The use of information and communication technologies (ICT) in the fight against corruption is gaining popularity around the world. The desire to use modern approaches to combating corruption, fueled by the rapid development of ICT, has led to new interesting solutions.
Today, ICT can be actively used to promote integrity and integrity in the provision of public services, in strengthening the public reporting system, in public procurement and in public finance management.
In addition, ICTs are often used to provide the public with effective access to information on government financial activities, to promote public participation in decision-making processes, to provide the public with various information activities to promote an atmosphere of intolerance to corruption, and to raise awareness of anti-corruption services and opportunities. anonymous reporting of corruption.
An important condition for the effective use of ICT in the anti-corruption sphere is the creation of an information environment using the Internet, including improving computer literacy, improving the security of ICT infrastructure, providing free high-speed Internet.
According to a study by the International Telecommunication Union “ICT Development Index“, the most advanced countries in terms of public access to IT technologies and skills in the practical application of these technologies are Finland, Denmark, Great Britain, Canada, USA, South Korea, Austria, Estonia and Singapore.
It should be noted that the countries in the first third of this ranking have a high degree of openness and transparency of public administration, which in turn leads to the minimization of corruption offenses. The problem of modernization of public administration in these countries is solved through the active use of the potential of information and innovative technologies.
Consider some examples of successful use of ICT in combating corruption in foreign countries.
Of particular interest is the experience of using information technology in the fight against corruption in South Korea – the program “OPEN“, launched in 1999. The program allowed citizens to control the process of consideration of their applications by civil servants via the Internet. As soon as a citizen submits an application, for example, for a building permit, the staff of the relevant department places information about this application on the “OPEN“ website. Through the Internet, citizens can find out in real time whether their application is properly registered, who specifically deals with this issue, when to expect permission, and if the request is not granted, for what reasons.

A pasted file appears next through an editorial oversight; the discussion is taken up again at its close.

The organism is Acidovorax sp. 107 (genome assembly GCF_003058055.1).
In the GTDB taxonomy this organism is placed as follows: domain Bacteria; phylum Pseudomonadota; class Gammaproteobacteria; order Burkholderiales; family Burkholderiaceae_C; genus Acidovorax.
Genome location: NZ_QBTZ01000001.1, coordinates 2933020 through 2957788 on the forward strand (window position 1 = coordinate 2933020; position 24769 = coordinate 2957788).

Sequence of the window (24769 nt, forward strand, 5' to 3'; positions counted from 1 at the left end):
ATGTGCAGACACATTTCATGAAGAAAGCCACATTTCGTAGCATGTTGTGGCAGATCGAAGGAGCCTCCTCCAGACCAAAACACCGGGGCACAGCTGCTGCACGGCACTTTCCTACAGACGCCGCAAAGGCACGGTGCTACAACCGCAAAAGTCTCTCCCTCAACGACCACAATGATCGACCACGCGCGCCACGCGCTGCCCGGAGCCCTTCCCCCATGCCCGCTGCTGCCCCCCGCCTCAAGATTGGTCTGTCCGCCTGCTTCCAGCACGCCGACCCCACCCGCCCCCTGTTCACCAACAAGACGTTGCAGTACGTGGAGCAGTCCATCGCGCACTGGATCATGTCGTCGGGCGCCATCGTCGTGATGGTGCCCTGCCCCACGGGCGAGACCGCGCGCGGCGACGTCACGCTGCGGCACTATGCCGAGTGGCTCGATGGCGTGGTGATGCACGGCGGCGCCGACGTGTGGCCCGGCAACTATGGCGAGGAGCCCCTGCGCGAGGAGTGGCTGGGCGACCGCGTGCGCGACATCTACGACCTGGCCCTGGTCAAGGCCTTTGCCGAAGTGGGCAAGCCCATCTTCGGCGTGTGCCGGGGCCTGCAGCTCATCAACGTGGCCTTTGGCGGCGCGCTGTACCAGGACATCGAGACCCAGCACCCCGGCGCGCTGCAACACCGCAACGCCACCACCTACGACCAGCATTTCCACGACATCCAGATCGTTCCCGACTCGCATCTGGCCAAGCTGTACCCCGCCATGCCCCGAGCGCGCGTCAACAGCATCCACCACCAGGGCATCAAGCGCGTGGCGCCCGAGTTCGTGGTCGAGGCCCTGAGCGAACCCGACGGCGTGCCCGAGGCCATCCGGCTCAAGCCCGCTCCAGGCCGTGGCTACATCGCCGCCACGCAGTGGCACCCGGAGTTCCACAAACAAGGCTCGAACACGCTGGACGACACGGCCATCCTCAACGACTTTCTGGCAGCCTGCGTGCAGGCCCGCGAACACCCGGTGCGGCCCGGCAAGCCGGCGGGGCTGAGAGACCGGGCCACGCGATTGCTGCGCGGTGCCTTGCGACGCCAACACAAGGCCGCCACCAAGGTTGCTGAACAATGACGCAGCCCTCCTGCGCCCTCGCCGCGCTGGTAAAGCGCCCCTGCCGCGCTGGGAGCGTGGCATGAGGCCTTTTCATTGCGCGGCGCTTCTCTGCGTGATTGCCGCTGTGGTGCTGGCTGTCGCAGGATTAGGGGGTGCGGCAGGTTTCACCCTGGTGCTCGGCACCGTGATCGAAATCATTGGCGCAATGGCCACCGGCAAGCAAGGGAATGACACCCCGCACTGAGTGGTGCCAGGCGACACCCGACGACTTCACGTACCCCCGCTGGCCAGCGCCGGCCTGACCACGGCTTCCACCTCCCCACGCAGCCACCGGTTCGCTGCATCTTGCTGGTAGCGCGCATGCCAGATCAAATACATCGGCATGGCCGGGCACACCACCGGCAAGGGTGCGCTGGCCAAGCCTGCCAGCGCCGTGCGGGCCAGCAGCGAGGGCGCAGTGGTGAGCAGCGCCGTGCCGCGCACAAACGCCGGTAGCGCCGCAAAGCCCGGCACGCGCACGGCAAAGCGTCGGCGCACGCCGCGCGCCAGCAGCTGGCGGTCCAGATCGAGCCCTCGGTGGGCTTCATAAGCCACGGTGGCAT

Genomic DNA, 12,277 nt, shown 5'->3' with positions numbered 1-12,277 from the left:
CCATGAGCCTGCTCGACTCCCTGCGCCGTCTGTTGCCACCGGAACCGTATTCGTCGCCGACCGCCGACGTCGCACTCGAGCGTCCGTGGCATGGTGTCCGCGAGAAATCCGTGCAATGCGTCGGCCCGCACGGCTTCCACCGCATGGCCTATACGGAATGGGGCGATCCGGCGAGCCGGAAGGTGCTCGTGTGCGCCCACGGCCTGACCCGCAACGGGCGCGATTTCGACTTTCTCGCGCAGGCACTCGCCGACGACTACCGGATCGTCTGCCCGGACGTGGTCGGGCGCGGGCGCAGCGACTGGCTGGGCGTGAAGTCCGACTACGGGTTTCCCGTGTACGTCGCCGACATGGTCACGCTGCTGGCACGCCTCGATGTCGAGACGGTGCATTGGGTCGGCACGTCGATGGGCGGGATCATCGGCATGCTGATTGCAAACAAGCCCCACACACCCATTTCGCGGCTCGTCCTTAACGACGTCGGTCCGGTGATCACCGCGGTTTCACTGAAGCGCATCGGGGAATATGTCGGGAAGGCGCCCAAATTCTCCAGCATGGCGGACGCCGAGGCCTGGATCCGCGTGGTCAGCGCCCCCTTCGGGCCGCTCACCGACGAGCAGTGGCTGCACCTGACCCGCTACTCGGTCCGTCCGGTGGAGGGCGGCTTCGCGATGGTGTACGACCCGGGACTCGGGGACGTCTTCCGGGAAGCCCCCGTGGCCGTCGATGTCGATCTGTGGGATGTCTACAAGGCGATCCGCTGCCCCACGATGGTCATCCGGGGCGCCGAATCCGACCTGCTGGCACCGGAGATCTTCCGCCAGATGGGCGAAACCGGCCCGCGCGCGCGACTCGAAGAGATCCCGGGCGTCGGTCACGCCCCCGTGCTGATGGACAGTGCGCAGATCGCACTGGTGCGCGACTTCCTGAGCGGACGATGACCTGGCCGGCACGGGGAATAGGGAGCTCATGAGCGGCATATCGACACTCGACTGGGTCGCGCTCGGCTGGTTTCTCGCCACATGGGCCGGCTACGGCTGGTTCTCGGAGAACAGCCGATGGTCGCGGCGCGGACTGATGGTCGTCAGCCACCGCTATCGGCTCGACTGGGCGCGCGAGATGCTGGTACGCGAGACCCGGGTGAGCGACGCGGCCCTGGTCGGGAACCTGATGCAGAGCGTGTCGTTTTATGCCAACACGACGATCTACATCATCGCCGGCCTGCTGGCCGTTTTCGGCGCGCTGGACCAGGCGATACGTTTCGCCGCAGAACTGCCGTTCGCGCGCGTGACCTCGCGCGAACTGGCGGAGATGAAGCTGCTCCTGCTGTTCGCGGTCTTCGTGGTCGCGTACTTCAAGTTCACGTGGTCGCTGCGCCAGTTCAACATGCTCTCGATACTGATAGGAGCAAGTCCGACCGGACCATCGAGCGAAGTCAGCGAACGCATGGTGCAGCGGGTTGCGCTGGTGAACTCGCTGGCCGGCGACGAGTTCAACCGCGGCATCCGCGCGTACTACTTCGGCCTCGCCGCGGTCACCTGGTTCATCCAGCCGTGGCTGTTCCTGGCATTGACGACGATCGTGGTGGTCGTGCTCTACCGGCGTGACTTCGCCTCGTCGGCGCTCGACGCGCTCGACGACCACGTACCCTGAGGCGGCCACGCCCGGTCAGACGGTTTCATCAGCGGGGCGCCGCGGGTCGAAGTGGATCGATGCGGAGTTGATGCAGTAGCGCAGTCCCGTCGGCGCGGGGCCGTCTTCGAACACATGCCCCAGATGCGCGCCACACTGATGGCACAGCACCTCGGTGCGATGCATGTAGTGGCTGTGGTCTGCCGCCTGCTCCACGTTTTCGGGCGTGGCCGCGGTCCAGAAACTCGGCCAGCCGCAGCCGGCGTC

Thanks to this program, citizens can at any time follow the progress of consideration of documents on their application. The system of online control over the consideration of citizens ‘appeals “OPEN“, transparency that ensures in the work of the city administration, prevents unnecessary red tape or unfair consideration by officials of citizens’ cases, allows citizens to monitor how issues of permission or sanctions are resolved in one or another case in cases where corruption is most likely, and to protest if any violation is noticed. Thus, the ensured transparency of the administration creates the preconditions for the eradication of corruption.
The program clearly identifies areas of life in which civil projects should be considered openly, because it is in them, as it turned out after research, the most characteristic of the spread of corrupt practices.
- it is housing and construction;
- construction works;
- the environment;
- culture and tourism;
- industry and economy;
- urban planning;
- sanitation and social security;
Singapore is an example of the effective use of ICTs in the fight against corruption. Due to the active use of IT technologies, Singapore has significantly reduced the state apparatus. Thus, terminals for receiving electronic services and reference information are installed in frequently visited establishments, and state service portals are maximally integrated with mobile devices to facilitate the procedure of interaction with the state.
As the experience of foreign countries shows, the use of modern information technologies in the fight against corruption provides an opportunity to create a transparent and open system of management decisions with high anti-corruption resistance. It also simplifies rules and procedures. The use of ICT eliminates intermediaries, depersonalizes and standardizes the service delivery process, reduces opportunities for abuse of power and other opportunities for corruption. Computerized procedures make it possible to monitor decisions and actions, and thus are an additional deterrent to corruption. The use of ICT provides increased access to information and empowerment of citizens. Publishing government information creates accountability by giving it access to citizens.